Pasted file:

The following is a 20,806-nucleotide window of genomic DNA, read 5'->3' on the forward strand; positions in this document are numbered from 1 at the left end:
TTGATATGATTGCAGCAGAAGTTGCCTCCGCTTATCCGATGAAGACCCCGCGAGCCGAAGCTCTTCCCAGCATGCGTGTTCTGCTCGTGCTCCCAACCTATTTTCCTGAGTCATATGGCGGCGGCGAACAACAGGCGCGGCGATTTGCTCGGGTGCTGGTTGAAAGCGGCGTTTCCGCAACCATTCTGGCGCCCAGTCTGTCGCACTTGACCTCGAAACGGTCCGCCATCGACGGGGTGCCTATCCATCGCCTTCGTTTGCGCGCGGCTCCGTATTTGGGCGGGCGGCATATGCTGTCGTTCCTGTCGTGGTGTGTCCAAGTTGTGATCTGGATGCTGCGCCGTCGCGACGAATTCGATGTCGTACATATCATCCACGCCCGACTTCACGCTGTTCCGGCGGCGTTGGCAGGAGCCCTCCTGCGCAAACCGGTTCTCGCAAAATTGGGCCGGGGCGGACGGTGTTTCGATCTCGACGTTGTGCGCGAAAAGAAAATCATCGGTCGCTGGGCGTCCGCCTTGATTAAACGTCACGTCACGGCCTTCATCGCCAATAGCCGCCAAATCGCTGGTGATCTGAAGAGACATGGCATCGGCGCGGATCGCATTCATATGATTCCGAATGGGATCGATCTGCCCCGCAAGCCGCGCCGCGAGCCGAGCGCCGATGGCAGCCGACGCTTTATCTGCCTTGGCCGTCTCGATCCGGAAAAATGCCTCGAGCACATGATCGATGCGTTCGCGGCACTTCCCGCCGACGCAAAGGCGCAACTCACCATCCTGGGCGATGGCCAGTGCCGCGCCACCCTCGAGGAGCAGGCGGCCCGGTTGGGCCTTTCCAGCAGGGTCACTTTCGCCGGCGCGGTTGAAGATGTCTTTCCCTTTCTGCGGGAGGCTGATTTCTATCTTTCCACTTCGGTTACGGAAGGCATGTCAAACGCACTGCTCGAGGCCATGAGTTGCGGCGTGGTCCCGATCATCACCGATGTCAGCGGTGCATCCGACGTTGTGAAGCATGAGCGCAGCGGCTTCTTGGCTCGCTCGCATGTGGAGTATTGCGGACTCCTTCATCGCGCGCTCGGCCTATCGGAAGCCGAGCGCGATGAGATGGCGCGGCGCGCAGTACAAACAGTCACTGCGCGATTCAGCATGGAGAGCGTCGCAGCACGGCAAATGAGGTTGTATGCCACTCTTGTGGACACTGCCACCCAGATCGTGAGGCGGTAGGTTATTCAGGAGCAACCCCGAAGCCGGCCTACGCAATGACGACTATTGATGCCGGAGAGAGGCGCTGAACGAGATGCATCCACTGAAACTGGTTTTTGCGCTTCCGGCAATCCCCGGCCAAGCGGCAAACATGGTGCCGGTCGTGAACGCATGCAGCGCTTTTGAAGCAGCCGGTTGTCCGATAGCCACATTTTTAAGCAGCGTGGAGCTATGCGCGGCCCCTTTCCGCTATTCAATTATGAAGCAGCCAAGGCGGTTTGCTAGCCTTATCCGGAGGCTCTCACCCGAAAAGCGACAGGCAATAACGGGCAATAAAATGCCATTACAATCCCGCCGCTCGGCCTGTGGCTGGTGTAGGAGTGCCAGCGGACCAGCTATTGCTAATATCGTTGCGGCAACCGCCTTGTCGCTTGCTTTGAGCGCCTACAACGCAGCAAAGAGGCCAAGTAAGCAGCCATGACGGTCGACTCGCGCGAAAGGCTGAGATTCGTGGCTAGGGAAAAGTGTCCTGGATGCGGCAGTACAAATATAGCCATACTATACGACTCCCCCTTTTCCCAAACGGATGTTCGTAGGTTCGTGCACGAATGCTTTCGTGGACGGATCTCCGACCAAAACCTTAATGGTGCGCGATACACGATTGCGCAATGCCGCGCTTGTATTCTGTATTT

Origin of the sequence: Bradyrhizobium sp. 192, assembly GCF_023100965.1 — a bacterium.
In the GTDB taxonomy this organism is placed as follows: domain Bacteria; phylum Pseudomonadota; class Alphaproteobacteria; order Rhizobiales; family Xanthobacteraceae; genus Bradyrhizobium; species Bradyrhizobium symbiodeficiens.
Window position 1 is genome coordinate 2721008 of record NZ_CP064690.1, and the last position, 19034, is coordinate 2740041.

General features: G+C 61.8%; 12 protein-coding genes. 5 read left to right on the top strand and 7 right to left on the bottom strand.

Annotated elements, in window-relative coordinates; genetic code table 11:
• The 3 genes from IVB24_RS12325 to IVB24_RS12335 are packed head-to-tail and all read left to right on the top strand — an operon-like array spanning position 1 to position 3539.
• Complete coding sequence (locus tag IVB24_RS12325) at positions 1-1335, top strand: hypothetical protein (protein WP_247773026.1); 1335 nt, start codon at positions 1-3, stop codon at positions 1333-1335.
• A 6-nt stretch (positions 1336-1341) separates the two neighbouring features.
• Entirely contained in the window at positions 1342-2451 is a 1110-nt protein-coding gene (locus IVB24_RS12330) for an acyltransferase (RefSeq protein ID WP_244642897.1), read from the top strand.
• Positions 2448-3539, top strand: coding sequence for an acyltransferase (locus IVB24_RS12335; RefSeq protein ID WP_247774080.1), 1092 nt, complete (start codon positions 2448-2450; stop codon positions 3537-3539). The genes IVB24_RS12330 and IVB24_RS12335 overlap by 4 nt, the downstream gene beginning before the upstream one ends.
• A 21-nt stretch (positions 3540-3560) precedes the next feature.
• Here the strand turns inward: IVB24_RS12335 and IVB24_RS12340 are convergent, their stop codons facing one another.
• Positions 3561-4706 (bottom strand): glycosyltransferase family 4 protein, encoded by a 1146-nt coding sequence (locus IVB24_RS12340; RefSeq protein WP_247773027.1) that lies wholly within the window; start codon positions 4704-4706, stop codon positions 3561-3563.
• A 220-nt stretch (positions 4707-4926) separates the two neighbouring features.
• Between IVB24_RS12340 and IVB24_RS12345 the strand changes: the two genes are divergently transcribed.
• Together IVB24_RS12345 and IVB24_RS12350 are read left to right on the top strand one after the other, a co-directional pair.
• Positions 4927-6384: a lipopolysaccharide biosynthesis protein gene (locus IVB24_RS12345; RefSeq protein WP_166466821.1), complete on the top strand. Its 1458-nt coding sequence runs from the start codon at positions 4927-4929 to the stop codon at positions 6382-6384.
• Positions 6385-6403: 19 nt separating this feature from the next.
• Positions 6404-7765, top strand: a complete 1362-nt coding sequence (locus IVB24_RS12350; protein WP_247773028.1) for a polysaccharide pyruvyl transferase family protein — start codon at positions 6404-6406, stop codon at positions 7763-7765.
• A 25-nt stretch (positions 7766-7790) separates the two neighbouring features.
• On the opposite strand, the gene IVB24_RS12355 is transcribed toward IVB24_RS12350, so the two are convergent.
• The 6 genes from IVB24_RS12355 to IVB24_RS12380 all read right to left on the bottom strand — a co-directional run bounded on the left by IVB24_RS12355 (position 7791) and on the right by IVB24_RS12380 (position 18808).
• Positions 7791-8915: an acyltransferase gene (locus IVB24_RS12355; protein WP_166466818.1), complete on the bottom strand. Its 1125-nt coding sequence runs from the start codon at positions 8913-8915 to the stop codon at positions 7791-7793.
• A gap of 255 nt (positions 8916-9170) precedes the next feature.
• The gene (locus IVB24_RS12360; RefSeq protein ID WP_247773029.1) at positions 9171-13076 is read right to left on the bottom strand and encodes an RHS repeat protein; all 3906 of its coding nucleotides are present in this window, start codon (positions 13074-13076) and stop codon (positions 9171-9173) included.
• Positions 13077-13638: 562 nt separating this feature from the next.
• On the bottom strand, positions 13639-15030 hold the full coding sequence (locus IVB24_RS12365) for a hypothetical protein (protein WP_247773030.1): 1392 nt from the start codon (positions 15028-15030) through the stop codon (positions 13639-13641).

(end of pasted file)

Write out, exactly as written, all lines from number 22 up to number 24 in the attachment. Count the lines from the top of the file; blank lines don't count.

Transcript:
• A 25-nt stretch (positions 7766-7790) separates the two neighbouring features.
• On the opposite strand, the gene IVB24_RS12355 is transcribed toward IVB24_RS12350, so the two are convergent.
• The 6 genes from IVB24_RS12355 to IVB24_RS12380 all read right to left on the bottom strand — a co-directional run bounded on the left by IVB24_RS12355 (position 7791) and on the right by IVB24_RS12380 (position 18808).